Doctors at NYU Langone may use chemotherapy, in which a group of drugs is used to destroy cancer cells throughout the body, in combination with radiation therapy to manage salivary gland cancer. This approach, called chemoradiation, may be used after surgery to eliminate any remaining cancer cells, especially if the salivary gland cancer was growing rapidly.
If salivary gland cancer has spread to other parts of the body, such as the lungs, doctors may prescribe chemotherapy alone.
Chemotherapy can make cancer cells more sensitive to radiation therapy, which is why both approaches may be used at the same time to manage salivary gland cancer. Doctors may use chemoradiation if salivary gland cancer is aggressive or if it has spread to important nerves or the lymph nodes in the neck.
Most chemotherapy drugs are given through a vein with intravenous (IV) infusion on a treatment schedule called a cycle. Cisplatin, carboplatin, and doxorubicin are a few of the drugs used to manage salivary gland cancer. When chemotherapy and radiation therapy are combined, medical oncologists and radiation oncologists work together to determine a personalized treatment schedule for you.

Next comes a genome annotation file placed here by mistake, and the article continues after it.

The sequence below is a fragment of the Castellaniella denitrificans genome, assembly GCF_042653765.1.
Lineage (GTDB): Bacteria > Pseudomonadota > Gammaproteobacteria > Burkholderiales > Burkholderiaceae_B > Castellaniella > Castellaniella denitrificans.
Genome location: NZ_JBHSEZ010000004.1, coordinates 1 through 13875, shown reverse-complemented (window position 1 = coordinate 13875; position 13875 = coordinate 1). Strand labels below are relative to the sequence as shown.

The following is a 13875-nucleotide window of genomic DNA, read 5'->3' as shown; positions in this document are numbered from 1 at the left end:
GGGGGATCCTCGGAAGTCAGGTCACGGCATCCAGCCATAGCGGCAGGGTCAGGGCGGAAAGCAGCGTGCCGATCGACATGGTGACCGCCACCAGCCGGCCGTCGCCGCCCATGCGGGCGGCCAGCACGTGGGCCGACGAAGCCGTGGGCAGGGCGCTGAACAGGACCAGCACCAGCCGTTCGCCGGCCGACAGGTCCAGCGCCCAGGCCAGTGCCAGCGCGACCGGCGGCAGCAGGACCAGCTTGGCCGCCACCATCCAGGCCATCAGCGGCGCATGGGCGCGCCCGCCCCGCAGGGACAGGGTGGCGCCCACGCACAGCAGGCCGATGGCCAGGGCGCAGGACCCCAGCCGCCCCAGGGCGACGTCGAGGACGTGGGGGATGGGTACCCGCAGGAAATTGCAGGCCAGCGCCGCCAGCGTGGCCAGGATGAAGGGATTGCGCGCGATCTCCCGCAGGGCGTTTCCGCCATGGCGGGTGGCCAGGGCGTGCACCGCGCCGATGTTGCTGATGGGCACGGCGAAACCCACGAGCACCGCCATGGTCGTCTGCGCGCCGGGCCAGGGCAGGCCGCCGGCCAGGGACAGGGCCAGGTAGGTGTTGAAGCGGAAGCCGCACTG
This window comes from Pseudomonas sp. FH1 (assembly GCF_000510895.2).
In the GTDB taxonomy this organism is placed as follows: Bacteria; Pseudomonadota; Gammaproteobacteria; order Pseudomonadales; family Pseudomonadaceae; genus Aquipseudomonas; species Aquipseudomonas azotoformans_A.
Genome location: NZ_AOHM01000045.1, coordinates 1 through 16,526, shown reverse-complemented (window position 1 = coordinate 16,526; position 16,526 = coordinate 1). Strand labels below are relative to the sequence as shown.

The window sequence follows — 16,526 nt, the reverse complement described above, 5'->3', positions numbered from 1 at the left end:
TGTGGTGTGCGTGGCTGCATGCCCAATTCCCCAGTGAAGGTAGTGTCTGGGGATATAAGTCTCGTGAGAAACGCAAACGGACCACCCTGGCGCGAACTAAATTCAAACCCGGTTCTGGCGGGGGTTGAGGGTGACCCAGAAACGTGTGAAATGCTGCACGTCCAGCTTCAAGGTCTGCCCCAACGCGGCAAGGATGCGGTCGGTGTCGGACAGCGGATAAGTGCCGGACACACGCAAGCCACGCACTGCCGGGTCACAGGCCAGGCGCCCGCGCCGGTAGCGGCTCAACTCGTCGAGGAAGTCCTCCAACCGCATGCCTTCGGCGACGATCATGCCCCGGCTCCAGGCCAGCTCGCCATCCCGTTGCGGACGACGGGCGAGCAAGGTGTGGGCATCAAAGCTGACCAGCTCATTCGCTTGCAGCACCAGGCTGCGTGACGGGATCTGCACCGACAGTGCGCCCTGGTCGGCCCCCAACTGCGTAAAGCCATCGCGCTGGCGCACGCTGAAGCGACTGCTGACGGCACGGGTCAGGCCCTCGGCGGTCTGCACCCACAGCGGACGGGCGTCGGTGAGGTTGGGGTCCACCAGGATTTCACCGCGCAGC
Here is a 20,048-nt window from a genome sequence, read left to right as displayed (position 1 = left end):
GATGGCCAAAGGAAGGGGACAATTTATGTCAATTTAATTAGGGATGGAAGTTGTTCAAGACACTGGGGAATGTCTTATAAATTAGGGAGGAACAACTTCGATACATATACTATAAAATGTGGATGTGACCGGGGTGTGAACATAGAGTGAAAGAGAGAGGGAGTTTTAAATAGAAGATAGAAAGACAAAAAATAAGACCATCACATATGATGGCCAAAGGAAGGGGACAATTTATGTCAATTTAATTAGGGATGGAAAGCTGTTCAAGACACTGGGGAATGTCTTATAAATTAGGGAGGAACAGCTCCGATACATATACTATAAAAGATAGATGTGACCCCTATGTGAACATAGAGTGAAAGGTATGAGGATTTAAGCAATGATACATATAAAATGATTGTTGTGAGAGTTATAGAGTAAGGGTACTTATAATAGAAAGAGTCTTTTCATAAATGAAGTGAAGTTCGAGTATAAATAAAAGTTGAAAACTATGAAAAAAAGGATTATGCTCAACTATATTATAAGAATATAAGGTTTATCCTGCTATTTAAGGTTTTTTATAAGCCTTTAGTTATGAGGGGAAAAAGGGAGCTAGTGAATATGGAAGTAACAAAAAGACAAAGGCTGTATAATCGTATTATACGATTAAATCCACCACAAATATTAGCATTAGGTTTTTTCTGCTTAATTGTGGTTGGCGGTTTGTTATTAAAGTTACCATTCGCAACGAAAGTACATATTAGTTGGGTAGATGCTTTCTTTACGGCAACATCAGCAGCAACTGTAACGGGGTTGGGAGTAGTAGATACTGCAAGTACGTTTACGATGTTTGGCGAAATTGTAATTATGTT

A typical chemoradiation schedule involves giving a chemotherapy drug once a week throughout the six to seven weeks of radiation therapy.
If salivary gland cancer has spread throughout the body, doctors may prescribe chemotherapy alone. This approach may help shrink the cancer and control pain, but it does not completely destroy the tumors.
If you are receiving chemotherapy alone, treatment may occur once a week or once every three weeks, so you can rest and recover between cycles. You may receive several cycles of chemotherapy, helping relieve symptoms. The duration and number of cycles may vary from person to person.
Managing the Side Effects of Chemotherapy
Chemotherapy alone may cause a loss of appetite, nausea, vomiting, dry mouth, and sores in the mouth and throat. Chemoradiation may cause difficulty swallowing and tightening of the muscles in the face, jaw, and neck.
To ease discomfort, doctors can adjust treatment doses, prescribe additional medications, or refer you to support services.
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